Professor Robson’s research is on resilient alloys for defence applications in extreme environments. These high-performance metal alloys must withstand impacts from projectiles travelling at over 2km/s and function in both hot and cold temperatures and in highly corrosive environments, maintaining their effectiveness over lifetimes that can exceed 50 years. The traditional method of developing alloys for defence involves trial and error experiments, coupled with full-scale tests, that can take decades to perform and incur multi-million-pound costs. A different approach is needed, based on metallurgical understanding, digital simulation and rapid low-cost testing.

This award will support the development of advanced computer modelling techniques and rapid testing methods to design new materials that will also be of value beyond the defence sector for products such as lightweight energy-efficient cars and aircraft.

Professor Robson says: “DSTL have world-leading capability in modelling of materials performance in defence applications. The opportunity to work together to integrate alloy and component design will enable a new holistic approach that offers better performance, lower development times, and reduced cost. This integrated design approach will have impact beyond defence in sectors such as energy efficient transport.”

Professor Tom Scott, University of Bristol UKAEA / Royal Academy of Engineering Research Chair in Advancing the Fusion Energy Fuel Cycle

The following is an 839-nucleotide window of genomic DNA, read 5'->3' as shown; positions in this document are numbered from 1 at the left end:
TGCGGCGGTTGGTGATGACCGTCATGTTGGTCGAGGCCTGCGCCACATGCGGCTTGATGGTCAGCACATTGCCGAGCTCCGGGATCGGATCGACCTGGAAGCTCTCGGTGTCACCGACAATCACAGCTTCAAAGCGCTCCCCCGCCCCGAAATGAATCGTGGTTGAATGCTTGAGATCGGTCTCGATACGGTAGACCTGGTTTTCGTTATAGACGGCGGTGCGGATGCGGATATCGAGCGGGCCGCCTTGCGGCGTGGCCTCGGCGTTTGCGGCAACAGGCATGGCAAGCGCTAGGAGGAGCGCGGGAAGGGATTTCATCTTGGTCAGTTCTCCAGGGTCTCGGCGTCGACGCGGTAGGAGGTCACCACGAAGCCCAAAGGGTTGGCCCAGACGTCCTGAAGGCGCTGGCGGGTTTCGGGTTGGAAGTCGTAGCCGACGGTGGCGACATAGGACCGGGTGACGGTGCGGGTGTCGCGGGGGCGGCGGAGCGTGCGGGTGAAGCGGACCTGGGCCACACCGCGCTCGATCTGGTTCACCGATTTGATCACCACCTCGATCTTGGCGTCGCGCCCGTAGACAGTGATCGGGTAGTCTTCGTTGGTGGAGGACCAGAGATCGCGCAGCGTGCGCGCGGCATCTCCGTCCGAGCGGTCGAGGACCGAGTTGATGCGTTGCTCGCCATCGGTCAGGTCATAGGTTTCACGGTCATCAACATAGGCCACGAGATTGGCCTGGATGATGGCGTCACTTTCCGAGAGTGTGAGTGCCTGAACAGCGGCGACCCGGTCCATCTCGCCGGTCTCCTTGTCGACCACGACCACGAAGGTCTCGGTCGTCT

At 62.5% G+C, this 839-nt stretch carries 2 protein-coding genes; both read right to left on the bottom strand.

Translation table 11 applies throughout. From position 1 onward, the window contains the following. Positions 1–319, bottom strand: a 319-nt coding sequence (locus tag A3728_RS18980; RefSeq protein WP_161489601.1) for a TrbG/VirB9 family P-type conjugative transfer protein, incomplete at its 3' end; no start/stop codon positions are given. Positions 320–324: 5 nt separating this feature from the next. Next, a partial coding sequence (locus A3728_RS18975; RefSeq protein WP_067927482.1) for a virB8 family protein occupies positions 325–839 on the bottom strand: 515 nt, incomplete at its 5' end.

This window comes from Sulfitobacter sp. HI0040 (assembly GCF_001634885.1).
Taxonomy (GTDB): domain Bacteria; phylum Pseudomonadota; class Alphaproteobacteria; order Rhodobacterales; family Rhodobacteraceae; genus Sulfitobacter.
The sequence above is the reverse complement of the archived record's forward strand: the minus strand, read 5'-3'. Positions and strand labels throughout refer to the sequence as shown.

Professor Scott’s research focuses on tritium – the gaseous radioactive fuel component for fusion energy. This project aims to advance, develop and deploy technologies for breeding, handling, separation and safe storage of tritium. Working in partnership with the UK Atomic Energy Authority (UKAEA), Professor Scott aims to establish the UK as an international leader in tritium fuel cycle technologies.

This award coincides with the initial phases of UKAEA’s Spherical Tokamak for Energy Production (STEP) programme; an internationally significant endeavour to design and build the world’s first fusion power station by 2040. The development of a well-established fuel cycle is a critical step towards this goal.

Professor Scott says: “Being involved with the STEP, via this award, is a hugely exciting prospect for myself, for the University of Bristol and also the Royal Academy of Engineering. The realisation of fusion energy will be truly transformational for the world.”

Professor Stephen Skinner, Imperial College London Ceres Power Ltd / Royal Academy of Engineering Research Chair in Electrochemical Devices for a Zero Carbon Economy

Professor Skinner is committed to developing solid oxide cells that convert fuel to electricity and in reverse operation can produce clean hydrogen. These devices are some of the most efficient energy conversion processes and will be a vital part of a net zero future. The development of low-carbon and zero carbon energy technologies is of vital importance and underpins our drive towards a sustainable world. New advances in materials engineering can offer clean, affordable solutions to serve both developed and developing economies. Solid oxide cells will provide solutions that can be adapted to portable power, stationary applications and transport. They will also provide routes to produce the lowest cost green hydrogen as part of an integrated energy infrastructure. This collaboration aims to build an enduring partnership that will accelerate the deployment of new discoveries in the energy technology space.

Professor Skinner says: “Lowering carbon emissions to net zero by 2050 is an ambitious target to reduce our environmental impact – developing this technology will make a direct contribution to achieving this ambition, through use of solid oxide cells in a wide range of energy applications, from domestic heating and transport to data centres, and hydrogen production, enabled by the flexibility of the device output.”

Original Source: Royal Academy of Engineering



bottom of page